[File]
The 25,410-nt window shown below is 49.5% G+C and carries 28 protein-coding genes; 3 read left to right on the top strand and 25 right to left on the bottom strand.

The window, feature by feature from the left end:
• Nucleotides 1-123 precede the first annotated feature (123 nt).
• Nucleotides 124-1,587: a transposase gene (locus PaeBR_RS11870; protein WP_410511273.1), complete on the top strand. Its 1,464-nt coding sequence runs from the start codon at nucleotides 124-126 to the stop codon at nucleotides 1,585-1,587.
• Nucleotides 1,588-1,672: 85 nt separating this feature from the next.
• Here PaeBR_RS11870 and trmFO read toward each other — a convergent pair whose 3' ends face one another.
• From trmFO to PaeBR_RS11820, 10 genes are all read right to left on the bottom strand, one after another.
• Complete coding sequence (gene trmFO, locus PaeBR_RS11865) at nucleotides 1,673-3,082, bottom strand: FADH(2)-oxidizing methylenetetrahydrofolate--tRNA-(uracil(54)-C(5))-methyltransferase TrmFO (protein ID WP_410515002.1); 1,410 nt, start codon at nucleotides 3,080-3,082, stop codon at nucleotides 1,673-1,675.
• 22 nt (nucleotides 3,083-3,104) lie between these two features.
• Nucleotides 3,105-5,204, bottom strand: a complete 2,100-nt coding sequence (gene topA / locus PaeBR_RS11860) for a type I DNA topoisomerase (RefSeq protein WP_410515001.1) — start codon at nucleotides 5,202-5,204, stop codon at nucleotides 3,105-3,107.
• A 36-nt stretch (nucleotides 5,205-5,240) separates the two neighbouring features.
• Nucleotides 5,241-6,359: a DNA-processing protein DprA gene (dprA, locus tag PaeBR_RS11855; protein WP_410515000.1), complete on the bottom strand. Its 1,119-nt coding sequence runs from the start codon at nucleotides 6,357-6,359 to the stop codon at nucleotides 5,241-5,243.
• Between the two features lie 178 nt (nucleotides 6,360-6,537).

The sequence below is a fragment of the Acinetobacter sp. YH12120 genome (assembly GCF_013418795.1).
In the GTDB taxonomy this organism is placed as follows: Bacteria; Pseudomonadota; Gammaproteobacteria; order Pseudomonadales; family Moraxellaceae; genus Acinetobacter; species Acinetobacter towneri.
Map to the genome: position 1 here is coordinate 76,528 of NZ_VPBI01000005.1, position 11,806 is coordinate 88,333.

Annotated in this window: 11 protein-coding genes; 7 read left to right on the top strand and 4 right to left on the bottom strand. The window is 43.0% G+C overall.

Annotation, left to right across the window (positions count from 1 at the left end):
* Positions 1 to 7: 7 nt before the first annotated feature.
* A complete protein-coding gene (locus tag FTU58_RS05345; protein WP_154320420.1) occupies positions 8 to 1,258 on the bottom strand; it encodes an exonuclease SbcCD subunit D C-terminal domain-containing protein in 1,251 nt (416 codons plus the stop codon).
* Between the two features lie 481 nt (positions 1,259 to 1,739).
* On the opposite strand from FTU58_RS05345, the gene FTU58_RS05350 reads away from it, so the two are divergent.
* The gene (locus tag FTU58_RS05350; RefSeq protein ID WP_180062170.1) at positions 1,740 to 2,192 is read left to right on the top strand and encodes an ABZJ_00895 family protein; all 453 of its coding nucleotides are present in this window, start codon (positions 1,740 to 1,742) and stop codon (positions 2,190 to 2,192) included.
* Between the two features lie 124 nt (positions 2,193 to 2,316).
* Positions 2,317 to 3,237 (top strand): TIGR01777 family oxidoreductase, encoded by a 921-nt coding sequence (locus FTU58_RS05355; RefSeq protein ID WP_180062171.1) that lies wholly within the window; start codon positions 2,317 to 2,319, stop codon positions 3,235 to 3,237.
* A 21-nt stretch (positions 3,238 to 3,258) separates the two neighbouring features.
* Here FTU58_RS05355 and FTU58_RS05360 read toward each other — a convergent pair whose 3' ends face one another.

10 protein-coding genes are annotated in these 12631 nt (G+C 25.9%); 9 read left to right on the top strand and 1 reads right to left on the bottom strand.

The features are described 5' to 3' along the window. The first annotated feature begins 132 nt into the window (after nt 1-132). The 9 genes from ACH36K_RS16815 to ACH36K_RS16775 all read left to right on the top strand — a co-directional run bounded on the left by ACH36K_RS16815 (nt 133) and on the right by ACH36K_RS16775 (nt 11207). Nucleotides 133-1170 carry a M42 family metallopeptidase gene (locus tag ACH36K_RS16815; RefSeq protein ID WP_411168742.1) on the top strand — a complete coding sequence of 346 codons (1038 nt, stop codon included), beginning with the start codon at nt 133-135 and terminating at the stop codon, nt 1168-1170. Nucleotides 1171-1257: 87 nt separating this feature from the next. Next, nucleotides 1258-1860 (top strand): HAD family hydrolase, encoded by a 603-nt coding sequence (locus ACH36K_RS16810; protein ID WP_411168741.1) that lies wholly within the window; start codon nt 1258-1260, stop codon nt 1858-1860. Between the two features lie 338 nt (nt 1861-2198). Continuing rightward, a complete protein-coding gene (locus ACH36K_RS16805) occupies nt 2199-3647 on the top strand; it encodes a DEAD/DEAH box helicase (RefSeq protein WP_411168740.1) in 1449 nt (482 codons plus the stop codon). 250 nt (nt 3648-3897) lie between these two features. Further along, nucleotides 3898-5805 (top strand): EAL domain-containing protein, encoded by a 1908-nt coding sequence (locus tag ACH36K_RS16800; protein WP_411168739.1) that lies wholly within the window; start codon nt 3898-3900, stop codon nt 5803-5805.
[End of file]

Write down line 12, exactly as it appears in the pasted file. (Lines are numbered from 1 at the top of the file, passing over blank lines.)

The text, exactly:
• Nucleotides 5,241-6,359: a DNA-processing protein DprA gene (dprA, locus tag PaeBR_RS11855; protein WP_410515000.1), complete on the bottom strand. Its 1,119-nt coding sequence runs from the start codon at nucleotides 6,357-6,359 to the stop codon at nucleotides 5,241-5,243.